Unless you were living under a rock, it was hard to escape the onslaught of shark news this summer, between the Discovery Channel’s latest foray to beef up their now infamous “Shark Week,” Megalodon, and SyFy’s Sharknado. While both efforts were fake, many continue to question whether or not shark attacks are increasing.
The truth about a “sharknado”
While both shows—Megalodon and Sharknado—garnered a lot of attention, the campiness of disaster flick Sharknado, in which a freak storm causes man-eating sharks to infest Los Angeles inside waterspouts, seems to have really captured the collective imagination. So could such a thing as a sharknado actually happen? According to the experts writing at the blog Deep Sea News, the answer to whether or not Megalodon exists is a resounding no, however science has yet to fully disprove the possibility of a sharknado.
Dr. Kim Martini, in “Recipe for a Sharknado,” posted on August 9, 2013 for Deep Sea News, explained, “While we here at Deep Sea News utterly disliked the Discovery Channel fiction-presented-as-fact documentary Megalodon we couldn’t help but love SyFy’s ‘fiction-presented-as-campy-AWESOME‘ that was Sharknado.” Here’s her breakdown of fact from fiction when it comes to the reality of a sharknado:
- A tornadic water spout can happen.
- The number of sharks a tornado can hold is equal to the number of sharks it flies over.
- Tornadic water spouts don’t typically suck up water, so a tornado isn’t going to be able to suck up a Great White either.
- The vertical wind velocities of a tornado could, however, support the weight of a Great White, and certainly a smaller shark.
Dr. Martini concluded, “a tornado can’t suck up sharks to make a Sharknado, but if it could there would be a lot of them.”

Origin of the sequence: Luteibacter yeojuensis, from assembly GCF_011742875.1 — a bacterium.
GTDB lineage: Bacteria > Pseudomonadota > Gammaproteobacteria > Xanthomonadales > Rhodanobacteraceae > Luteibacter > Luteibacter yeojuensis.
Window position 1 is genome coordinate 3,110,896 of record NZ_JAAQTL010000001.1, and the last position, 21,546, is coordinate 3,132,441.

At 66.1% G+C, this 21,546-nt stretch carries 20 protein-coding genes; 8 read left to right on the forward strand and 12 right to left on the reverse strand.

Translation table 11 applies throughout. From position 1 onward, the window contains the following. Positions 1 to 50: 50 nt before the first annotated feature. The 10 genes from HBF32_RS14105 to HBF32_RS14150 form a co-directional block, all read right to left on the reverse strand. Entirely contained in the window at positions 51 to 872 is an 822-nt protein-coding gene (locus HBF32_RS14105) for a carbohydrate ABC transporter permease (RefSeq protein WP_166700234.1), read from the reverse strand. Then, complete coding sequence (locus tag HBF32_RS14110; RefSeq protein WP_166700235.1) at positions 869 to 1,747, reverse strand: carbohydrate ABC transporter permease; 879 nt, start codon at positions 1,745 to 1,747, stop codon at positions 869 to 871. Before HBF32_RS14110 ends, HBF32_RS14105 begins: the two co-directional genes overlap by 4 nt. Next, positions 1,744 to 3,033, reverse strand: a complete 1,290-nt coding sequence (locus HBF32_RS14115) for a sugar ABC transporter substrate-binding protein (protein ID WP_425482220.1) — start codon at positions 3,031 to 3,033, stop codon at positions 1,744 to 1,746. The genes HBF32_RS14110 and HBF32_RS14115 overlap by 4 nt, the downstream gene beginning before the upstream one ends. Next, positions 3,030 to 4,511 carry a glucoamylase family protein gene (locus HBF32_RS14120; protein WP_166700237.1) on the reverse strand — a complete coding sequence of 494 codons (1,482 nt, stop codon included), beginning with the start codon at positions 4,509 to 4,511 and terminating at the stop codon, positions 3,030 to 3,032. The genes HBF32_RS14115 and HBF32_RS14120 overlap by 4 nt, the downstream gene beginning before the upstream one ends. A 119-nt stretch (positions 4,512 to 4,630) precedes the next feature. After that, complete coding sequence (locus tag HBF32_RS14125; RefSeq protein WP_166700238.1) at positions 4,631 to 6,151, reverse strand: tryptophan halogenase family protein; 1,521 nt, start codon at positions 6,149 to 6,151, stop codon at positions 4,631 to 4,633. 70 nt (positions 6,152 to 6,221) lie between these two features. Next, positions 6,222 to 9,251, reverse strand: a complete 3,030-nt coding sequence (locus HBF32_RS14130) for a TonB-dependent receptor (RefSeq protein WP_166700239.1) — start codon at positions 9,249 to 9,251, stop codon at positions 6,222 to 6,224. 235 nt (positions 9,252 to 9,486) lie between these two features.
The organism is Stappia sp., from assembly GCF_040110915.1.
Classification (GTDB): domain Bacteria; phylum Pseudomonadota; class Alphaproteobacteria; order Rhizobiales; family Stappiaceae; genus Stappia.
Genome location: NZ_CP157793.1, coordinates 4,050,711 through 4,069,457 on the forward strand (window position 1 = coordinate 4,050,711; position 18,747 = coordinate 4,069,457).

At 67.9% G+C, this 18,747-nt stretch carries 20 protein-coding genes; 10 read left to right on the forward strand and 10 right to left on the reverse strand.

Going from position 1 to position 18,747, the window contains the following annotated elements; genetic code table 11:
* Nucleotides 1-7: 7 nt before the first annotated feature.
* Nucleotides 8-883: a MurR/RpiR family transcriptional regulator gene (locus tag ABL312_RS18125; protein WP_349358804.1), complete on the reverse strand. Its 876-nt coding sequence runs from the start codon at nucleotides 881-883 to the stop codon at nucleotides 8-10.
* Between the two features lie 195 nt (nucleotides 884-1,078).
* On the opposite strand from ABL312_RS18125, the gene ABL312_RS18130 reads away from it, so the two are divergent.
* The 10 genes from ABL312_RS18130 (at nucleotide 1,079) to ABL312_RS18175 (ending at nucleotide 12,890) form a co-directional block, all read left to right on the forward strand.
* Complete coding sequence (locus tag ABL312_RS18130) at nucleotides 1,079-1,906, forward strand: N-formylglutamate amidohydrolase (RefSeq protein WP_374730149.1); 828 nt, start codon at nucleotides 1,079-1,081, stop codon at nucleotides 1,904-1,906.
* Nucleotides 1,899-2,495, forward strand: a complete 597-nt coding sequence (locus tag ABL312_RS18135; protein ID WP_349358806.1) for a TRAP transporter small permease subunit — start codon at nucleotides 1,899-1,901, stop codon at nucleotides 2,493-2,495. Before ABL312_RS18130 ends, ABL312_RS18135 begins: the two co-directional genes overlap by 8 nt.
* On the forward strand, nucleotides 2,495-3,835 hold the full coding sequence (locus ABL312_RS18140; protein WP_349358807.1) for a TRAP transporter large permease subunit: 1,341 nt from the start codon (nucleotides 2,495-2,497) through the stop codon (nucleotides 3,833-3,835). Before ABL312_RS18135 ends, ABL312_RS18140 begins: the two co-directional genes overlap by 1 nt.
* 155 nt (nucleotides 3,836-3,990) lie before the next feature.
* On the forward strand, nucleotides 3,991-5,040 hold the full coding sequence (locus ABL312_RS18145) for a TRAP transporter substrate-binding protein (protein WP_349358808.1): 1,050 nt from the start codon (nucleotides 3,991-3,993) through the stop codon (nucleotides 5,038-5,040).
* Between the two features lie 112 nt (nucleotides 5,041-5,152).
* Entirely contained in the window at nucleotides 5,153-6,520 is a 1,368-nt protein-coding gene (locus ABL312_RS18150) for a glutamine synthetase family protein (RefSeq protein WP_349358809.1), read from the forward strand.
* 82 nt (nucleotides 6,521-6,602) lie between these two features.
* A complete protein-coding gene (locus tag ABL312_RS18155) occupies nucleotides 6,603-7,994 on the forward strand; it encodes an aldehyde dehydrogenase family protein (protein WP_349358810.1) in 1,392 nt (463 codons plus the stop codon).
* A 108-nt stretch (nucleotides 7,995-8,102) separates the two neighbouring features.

Surge in shark attacks
So maybe we don’t have to worry about giant shark-filled vortexes rising from our oceans and pummeling our cities and towns. But what is the reality when it comes to shark attacks? Are they on the rise?
Seattle Times contributor Oskar Garcia wrote on August 21, 2013, in “Surge in shark attacks worries Hawaii officials, prompts study” about plans for a two year study of tiger shark movements around Maui because of a spike in shark attacks since the beginning of 2012. So far in 2013, there have been eight shark attacks in that area. There were 10 attacks in 2012.
The study in the waters around Maui will be led by Dr. Carl Meyer, a marine biologist with the University of Hawaii. Meyer shared that “tiger sharks can travel up to 100 miles in a day, don’t stay in one area very long and can swim in very shallow waters if they choose to.” The hope is that the study will help determine what steps need to be taken to minimize contact between the sharks and people.
The human toll
The attention is on Hawaii because of a recent attack on a young German tourist. The 20-year-old woman, Jana Lutteropp, lost her arm during a shark attack while snorkeling off Palauea Beach in Makena on August 14, 2013. She died a week later on August 22, 2013.
Rob Williams wrote on August 22, 2013, for the Independent “German tourist Jana Lutterpopp dies a week after losing arm in Maui shark attack” about the tragedy. Williams reported that witnesses to the attack were not able to determine what kind of shark attacked Lutterpopp. He noted, “The last time someone in Hawaii died from a shark attack was in 2004…. The last fatal attack before that was in 1992.”
The weekend after the attack on Lutterpopp, a teenage surfer suffered injuries to both legs from a shark attack off of Hawaii’s Big Island.
Want to scout out where shark attacks happen most frequently? The top areas around the world for shark attacks, according to the International Shark Attack File, are Australia, the Bahamas, Brazil, California, Florida, Hawaii, North and South Carolina, and South Africa.
Should we be afraid of sharks in the ocean, or are we merely swimming in their world? Share your thoughts in the comments below.